TSA’s John Pistole shovels the sh*t yet again

If you’re of a literary bent, you may already know the following statement. It was famously said by writer Mary McCarthy of fellow writer Lillian Hellman:

“Every word she writes is a lie, including ‘and’ and ‘the’.”

McCarthy said it in 1979 on the Dick Cavett Show. Hellman sued McCarthy; Hellman lost.

I often repeat this great line when I’m talking about TSA Administrator John Pistole.

In the latest propaganda extravaganza by Pistole, he trots out so many whoppers I have a hard time keeping track. Then again, they’re the same things he’s been repeating for years, ever since he implemented the Reign of Molestation. He also dances around questions and doesn’t answer them, the same way he’s been doing for years. But let’s take a look at a few passages anyway:

QThat’s the basis for the PreCheck program?

A. It’s based on the notion that the vast majority, if not everybody on any given day, almost 1.8 million people that we screen every day, are not terrorists. They simply want to get from Point A to Point B safely. We started with the elite frequent fliers. Because we knew from intelligence that they were less likely to be a possible terrorist.

Gee, most people aren’t terrorists? No kidding? Wow, I’m so glad you told us that! Because I thought The Terrorists Are Everywhere!That’s certainly what the TSA’s procedures are predicated on, and what you and your ilk keep telling us to hype up a state of fear. That’s how you get people to applaud their own abuse. So why are you now telling us that most of us aren’t terrorists? I’m so confused.

Notice that Pistole said “we started with the elite frequent flyers.” Do you, gentle reader, believe that decision was “because we knew from intelligence that they were less likely to be a possible terrorist”? I don’t.

I believe it’s because the airlines don’t want to piss off their cash cows, and frequent flyers are exactly that. As I’ve explained so many times, the airlines are complicit. The airlines are complicit in the TSA’s abuse. But they don’t want to push it too far, or more people will stop flying. So they protect their precious frequent flyers. The rest of you peons are on your own.

Pistole touts Pre-Check, which, again as we’ve detailed so many times, is an extortion racket. And one that doesn’t even work as advertised. You’d get better results with the Mafia.

QWill you be expanding the program beyond the current 40 airports?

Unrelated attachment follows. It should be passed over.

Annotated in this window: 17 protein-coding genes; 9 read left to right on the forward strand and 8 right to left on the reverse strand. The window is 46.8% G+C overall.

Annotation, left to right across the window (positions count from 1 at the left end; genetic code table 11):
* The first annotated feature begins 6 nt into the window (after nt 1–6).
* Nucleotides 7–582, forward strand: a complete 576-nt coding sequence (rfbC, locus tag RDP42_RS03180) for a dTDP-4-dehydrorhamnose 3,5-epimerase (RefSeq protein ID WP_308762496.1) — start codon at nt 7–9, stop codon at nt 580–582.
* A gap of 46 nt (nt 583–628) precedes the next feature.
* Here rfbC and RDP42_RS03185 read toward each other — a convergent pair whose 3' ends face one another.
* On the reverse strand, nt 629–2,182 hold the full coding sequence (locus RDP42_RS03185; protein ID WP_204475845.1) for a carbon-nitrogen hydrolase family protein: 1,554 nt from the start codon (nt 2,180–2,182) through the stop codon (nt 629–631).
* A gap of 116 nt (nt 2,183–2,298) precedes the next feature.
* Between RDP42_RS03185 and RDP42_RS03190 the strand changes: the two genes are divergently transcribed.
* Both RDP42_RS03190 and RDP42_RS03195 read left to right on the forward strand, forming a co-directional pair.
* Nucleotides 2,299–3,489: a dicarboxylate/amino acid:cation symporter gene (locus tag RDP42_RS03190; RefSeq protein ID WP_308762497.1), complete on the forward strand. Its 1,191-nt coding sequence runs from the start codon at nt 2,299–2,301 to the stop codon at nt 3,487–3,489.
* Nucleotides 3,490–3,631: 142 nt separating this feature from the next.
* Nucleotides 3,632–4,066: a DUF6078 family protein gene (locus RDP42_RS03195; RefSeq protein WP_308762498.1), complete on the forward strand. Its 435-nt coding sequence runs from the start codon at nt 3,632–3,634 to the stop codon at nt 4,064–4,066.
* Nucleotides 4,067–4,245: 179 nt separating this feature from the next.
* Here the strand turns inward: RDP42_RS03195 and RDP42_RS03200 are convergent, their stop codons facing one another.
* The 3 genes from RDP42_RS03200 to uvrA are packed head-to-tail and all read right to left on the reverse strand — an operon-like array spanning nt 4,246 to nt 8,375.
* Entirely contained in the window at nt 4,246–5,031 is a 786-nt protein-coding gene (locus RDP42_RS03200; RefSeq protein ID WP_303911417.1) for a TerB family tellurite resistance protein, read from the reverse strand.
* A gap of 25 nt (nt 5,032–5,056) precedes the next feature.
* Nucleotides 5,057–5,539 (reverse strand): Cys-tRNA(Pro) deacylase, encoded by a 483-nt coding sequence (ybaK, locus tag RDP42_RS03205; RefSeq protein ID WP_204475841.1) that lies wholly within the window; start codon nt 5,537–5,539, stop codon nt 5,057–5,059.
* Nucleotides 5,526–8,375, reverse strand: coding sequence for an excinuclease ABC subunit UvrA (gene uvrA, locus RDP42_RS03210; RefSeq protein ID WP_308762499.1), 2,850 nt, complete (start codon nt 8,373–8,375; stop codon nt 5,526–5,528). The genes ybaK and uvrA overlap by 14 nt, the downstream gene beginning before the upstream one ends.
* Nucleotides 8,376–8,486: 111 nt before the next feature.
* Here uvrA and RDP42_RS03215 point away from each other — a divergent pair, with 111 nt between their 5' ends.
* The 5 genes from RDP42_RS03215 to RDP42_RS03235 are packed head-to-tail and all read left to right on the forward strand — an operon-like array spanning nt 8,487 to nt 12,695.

A. We started with the 20 largest airports. It doesn’t make any business sense to be in the smallest ones. We’re at the point that we will only add airports selectively if there is a business case that can justify it. But we have a goal to have 25 percent of all travelers in the United States by the end of the year go through some form of expedited physical screening.

How telling: “It doesn’t make any business sense to be in the smaller ones.” Of course, because this is about business, not security. It doesn’t pay to let The Little People in on the Pre-Check boondoggle. They and their podunk airports aren’t worth it to the airlines.

QWill you ever lift the ban on liquids or allow people to keep their shoes on as the Europeans do?

A. We know because of Richard Reid [the so-called shoe bomber] in December 2001 that nonmetallic explosives can be concealed in shoes or in underwear. That is still a viable threat, as we’ve seen twice in the last three years.

Ah, yes, let’s trot out Richard Reid and Umar Farouk Abdulmutallab again! So handy when you want to promote hysteria and paranoia. Tell me, Mr. Pistole, the day somebody tries to light his hair on fire, will we all then have to be shaved before we board a plane? After all, can’t be too safe!

The NYT reporter didn’t ask Pistole about body cavity searches. That’s too bad, but then we already know that 1/3 of Americans would be just fine with body cavity searches, so I guess there was no need to ask him about that.

The reporter also didn’t ask about the strip-search scanners and their notorious failure rates or invite Pistole to follow the money to explain why these expensive, ineffective, privacy-busting machines are everywhere.

QDo you worry that all the layers of security in place over the years — the liquids ban, the shoes — are too reactive and backward-looking and don’t give you enough leeway to look at future threats?

A. We don’t want terrorists to repeat something they’ve attempted or been successful doing in the past. All you have to do is look at the past three plots attempted against Western aviation.

Notice that Pistole simply doesn’t answer the question. But he doesn’t miss a chance to bring up those supposed “three plots” again, none of which had a chance in hell of bringing down a plane: one was highly questionable, another was absurd and easily thwarted by passengers, and another was revealed to have been engineered by the CIA.

QStill some say what T.S.A. does is just security theater.

A. I strongly disagree with that assessment. Every morning, I start with a classified intelligence brief. That’s the starting point of the highest risk. This whole notion is dispelled by the fact we still get on average four weapons at checkpoints and 2,000 small knives.